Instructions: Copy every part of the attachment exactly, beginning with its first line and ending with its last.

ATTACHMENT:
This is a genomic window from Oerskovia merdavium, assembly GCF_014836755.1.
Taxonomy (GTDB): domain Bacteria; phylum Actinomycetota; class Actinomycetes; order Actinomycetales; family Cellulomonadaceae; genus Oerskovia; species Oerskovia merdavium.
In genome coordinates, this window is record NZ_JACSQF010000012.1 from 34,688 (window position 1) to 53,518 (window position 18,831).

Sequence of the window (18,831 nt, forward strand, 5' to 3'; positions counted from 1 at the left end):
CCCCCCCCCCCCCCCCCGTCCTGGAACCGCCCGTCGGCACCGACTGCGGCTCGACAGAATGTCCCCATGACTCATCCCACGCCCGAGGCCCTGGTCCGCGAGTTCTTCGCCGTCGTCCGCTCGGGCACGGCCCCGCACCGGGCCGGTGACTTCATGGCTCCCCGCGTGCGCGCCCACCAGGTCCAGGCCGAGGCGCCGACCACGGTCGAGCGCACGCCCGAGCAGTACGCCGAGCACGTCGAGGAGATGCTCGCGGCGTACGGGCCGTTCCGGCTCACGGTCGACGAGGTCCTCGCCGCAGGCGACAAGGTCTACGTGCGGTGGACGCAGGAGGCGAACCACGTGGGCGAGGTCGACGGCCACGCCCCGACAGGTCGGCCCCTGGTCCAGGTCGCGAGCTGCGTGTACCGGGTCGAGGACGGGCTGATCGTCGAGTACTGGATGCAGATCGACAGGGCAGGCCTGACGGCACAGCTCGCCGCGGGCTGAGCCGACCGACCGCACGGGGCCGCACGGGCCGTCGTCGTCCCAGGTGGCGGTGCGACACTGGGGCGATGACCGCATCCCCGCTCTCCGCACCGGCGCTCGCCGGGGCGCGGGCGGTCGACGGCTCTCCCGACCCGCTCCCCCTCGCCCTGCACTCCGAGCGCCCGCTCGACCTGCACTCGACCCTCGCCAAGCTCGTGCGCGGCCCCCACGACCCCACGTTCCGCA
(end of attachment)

This is a genomic window from Oerskovia merdavium, assembly GCF_014836755.1.
Taxonomy (GTDB): domain Bacteria; phylum Actinomycetota; class Actinomycetes; order Actinomycetales; family Cellulomonadaceae; genus Oerskovia; species Oerskovia merdavium.
In genome coordinates, this window is record NZ_JACSQF010000012.1 from 34,688 (window position 1) to 53,518 (window position 18,831).

Sequence of the window (18,831 nt, forward strand, 5' to 3'; positions counted from 1 at the left end):
CCCCCCCCCCCCCCCCCGTCCTGGAACCGCCCGTCGGCACCGACTGCGGCTCGACAGAATGTCCCCATGACTCATCCCACGCCCGAGGCCCTGGTCCGCGAGTTCTTCGCCGTCGTCCGCTCGGGCACGGCCCCGCACCGGGCCGGTGACTTCATGGCTCCCCGCGTGCGCGCCCACCAGGTCCAGGCCGAGGCGCCGACCACGGTCGAGCGCACGCCCGAGCAGTACGCCGAGCACGTCGAGGAGATGCTCGCGGCGTACGGGCCGTTCCGGCTCACGGTCGACGAGGTCCTCGCCGCAGGCGACAAGGTCTACGTGCGGTGGACGCAGGAGGCGAACCACGTGGGCGAGGTCGACGGCCACGCCCCGACAGGTCGGCCCCTGGTCCAGGTCGCGAGCTGCGTGTACCGGGTCGAGGACGGGCTGATCGTCGAGTACTGGATGCAGATCGACAGGGCAGGCCTGACGGCACAGCTCGCCGCGGGCTGAGCCGACCGACCGCACGGGGCCGCACGGGCCGTCGTCGTCCCAGGTGGCGGTGCGACACTGGGGCGATGACCGCATCCCCGCTCTCCGCACCGGCGCTCGCCGGGGCGCGGGCGGTCGACGGCTCTCCCGACCCGCTCCCCCTCGCCCTGCACTCCGAGCGCCCGCTCGACCTGCACTCGACCCTCGCCAAGCTCGTGCGCGGCCCCCACGACCCCACGTTCCGCA